The mean size of food and amount of food consumed by cutthroat trout from Palisades Creek in southeastern Idaho increased with trout length. Number of organisms of terrestrial origin, number of aquatic larvae, number of ants, and number of berries from redstem dogwood were related to trout length. The size range and number of taxa consumed increased with trout size, indicating that as trout get larger, they broaden their feeding menu. The minimum size of food consumed was relatively constant for all trout, but larger trout appeared to feed more from the stream bottom. Trout may have a minimum length of food, below which items cannot be detected as food. Other possible factors affecting the feeding of cutthroat trout are mentioned.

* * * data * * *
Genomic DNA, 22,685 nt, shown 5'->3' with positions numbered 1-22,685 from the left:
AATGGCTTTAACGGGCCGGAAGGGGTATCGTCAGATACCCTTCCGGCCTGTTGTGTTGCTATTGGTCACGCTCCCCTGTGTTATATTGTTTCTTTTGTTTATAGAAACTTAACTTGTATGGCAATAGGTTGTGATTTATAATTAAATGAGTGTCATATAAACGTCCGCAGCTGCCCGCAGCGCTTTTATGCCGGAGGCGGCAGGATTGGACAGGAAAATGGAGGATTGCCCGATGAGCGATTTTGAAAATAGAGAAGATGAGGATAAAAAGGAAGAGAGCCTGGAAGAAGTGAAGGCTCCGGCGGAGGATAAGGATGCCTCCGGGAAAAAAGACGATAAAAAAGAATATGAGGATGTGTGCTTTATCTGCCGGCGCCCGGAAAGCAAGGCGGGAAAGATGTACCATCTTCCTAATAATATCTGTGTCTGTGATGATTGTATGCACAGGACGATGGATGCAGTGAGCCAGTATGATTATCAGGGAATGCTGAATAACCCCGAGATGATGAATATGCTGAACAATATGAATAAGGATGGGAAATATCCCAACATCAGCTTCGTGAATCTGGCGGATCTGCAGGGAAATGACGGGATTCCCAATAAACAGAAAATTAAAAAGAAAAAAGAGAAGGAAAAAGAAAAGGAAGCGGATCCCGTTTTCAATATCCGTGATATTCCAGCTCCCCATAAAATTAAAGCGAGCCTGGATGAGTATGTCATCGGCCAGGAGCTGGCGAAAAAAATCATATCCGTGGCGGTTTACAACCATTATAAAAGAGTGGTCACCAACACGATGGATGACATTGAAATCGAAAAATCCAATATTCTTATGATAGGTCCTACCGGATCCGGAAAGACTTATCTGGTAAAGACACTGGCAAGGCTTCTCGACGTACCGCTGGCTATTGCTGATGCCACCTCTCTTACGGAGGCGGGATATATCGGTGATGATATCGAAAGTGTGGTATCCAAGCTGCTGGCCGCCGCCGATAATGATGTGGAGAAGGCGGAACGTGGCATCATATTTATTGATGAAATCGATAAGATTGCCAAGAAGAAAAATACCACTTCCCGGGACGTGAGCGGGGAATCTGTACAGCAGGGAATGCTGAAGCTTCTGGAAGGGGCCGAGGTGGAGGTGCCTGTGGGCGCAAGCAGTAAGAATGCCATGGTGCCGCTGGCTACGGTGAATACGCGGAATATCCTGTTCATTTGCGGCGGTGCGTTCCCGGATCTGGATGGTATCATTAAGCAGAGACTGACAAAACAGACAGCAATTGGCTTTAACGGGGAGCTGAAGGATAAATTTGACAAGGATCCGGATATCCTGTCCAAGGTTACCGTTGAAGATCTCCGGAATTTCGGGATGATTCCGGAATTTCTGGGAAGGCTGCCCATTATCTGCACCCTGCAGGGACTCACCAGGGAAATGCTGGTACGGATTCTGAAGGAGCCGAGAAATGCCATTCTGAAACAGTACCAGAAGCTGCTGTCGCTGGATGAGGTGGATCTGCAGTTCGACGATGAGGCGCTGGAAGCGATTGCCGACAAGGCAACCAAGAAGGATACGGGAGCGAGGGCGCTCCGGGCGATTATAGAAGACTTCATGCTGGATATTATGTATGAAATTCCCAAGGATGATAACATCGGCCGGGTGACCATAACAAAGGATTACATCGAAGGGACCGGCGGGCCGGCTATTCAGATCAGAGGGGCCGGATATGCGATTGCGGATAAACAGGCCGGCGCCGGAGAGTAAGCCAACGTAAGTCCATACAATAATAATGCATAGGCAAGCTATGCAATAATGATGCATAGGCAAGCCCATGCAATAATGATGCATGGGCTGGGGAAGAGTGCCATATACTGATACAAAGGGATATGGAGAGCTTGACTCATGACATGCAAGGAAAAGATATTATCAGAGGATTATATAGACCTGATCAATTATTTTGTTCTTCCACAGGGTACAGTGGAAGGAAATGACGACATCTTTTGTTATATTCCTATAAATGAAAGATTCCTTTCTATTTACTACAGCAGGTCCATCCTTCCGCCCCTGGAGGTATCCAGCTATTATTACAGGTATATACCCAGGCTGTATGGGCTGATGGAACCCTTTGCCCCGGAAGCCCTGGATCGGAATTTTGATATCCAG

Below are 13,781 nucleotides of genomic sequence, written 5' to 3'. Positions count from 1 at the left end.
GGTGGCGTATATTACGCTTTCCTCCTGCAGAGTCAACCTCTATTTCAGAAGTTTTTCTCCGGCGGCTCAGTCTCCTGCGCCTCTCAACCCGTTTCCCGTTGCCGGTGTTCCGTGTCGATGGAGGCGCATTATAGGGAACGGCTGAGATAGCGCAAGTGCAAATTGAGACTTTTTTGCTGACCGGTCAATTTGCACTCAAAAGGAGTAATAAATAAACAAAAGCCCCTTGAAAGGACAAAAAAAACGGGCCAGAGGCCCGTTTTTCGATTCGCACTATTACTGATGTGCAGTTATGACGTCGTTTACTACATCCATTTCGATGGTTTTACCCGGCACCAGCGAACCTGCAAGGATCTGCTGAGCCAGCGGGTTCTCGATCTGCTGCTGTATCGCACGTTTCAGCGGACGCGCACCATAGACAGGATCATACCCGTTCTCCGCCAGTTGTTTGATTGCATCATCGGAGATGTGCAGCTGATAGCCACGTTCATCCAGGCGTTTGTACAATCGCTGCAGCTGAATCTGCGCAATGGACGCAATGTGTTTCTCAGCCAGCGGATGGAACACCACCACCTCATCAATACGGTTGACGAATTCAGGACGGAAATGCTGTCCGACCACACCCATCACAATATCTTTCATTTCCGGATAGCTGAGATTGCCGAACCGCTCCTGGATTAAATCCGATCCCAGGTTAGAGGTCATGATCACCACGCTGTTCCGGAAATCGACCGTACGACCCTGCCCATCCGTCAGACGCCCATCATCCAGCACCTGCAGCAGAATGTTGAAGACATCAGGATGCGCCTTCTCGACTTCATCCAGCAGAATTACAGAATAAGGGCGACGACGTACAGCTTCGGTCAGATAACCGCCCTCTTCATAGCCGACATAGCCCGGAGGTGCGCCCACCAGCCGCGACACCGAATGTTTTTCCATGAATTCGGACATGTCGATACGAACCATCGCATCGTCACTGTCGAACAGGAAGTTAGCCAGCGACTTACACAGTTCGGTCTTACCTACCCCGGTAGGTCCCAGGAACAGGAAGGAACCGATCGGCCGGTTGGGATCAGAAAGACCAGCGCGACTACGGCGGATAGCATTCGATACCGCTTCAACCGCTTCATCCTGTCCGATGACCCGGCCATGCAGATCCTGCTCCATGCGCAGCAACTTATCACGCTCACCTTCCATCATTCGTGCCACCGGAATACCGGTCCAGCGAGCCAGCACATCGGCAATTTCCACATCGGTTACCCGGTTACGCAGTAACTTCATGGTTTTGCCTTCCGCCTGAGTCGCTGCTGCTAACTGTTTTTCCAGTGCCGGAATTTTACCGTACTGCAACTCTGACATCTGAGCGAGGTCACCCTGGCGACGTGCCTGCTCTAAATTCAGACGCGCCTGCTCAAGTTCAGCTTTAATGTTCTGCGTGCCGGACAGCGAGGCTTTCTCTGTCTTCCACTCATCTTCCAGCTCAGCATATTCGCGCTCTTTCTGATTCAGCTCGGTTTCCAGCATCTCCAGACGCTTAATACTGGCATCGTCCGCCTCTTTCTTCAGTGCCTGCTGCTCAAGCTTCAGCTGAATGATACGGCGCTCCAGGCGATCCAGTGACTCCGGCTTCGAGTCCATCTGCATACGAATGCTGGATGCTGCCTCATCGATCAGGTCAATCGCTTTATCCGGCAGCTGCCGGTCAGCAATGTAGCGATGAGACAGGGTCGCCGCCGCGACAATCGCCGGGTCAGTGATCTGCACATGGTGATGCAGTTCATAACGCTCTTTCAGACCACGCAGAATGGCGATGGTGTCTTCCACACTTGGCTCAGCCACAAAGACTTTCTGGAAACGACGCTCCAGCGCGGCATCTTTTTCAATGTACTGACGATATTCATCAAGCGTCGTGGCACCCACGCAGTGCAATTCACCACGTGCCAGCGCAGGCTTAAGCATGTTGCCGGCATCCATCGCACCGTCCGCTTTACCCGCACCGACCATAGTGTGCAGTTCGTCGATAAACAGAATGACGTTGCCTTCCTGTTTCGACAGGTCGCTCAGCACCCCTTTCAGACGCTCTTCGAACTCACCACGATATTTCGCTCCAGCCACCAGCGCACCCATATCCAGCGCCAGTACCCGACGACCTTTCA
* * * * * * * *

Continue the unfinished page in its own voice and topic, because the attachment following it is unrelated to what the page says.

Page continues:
Skinner, William D.
"Size selection of food by cutthroat trout, Salmo clarki, in an Idaho stream,"
Great Basin Naturalist: Vol. 45
, Article 15.
Available at: http://scholarsarchive.byu.edu/gbn/vol45/iss2/15